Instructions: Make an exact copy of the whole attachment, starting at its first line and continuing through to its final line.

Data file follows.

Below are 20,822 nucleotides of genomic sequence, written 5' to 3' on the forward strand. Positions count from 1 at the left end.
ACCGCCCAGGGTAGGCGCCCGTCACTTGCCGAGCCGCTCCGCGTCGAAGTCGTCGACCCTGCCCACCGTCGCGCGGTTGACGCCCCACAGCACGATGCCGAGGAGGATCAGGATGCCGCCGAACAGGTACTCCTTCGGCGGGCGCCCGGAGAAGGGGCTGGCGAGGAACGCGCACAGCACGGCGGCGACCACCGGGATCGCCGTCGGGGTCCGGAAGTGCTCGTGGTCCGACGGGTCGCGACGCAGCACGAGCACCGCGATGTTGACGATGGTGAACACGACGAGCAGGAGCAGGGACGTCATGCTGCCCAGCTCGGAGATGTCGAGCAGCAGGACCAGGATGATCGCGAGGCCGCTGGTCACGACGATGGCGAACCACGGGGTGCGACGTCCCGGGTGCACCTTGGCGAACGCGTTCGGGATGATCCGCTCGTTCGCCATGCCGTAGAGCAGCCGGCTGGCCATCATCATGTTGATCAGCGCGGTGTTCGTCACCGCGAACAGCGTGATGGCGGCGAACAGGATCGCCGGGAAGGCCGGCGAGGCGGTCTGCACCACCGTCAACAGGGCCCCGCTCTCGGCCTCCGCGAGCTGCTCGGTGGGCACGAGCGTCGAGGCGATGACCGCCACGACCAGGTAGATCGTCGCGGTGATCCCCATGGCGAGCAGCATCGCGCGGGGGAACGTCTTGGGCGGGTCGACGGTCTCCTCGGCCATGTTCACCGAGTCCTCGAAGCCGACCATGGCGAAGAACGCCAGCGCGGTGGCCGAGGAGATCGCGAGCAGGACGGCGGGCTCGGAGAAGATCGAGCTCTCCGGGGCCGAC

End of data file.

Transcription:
Below are 20,822 nucleotides of genomic sequence, written 5' to 3' on the forward strand. Positions count from 1 at the left end.
ACCGCCCAGGGTAGGCGCCCGTCACTTGCCGAGCCGCTCCGCGTCGAAGTCGTCGACCCTGCCCACCGTCGCGCGGTTGACGCCCCACAGCACGATGCCGAGGAGGATCAGGATGCCGCCGAACAGGTACTCCTTCGGCGGGCGCCCGGAGAAGGGGCTGGCGAGGAACGCGCACAGCACGGCGGCGACCACCGGGATCGCCGTCGGGGTCCGGAAGTGCTCGTGGTCCGACGGGTCGCGACGCAGCACGAGCACCGCGATGTTGACGATGGTGAACACGACGAGCAGGAGCAGGGACGTCATGCTGCCCAGCTCGGAGATGTCGAGCAGCAGGACCAGGATGATCGCGAGGCCGCTGGTCACGACGATGGCGAACCACGGGGTGCGACGTCCCGGGTGCACCTTGGCGAACGCGTTCGGGATGATCCGCTCGTTCGCCATGCCGTAGAGCAGCCGGCTGGCCATCATCATGTTGATCAGCGCGGTGTTCGTCACCGCGAACAGCGTGATGGCGGCGAACAGGATCGCCGGGAAGGCCGGCGAGGCGGTCTGCACCACCGTCAACAGGGCCCCGCTCTCGGCCTCCGCGAGCTGCTCGGTGGGCACGAGCGTCGAGGCGATGACCGCCACGACCAGGTAGATCGTCGCGGTGATCCCCATGGCGAGCAGCATCGCGCGGGGGAACGTCTTGGGCGGGTCGACGGTCTCCTCGGCCATGTTCACCGAGTCCTCGAAGCCGACCATGGCGAAGAACGCCAGCGCGGTGGCCGAGGAGATCGCGAGCAGGACGGCGGGCTCGGAGAAGATCGAGCTCTCCGGGGCCGAC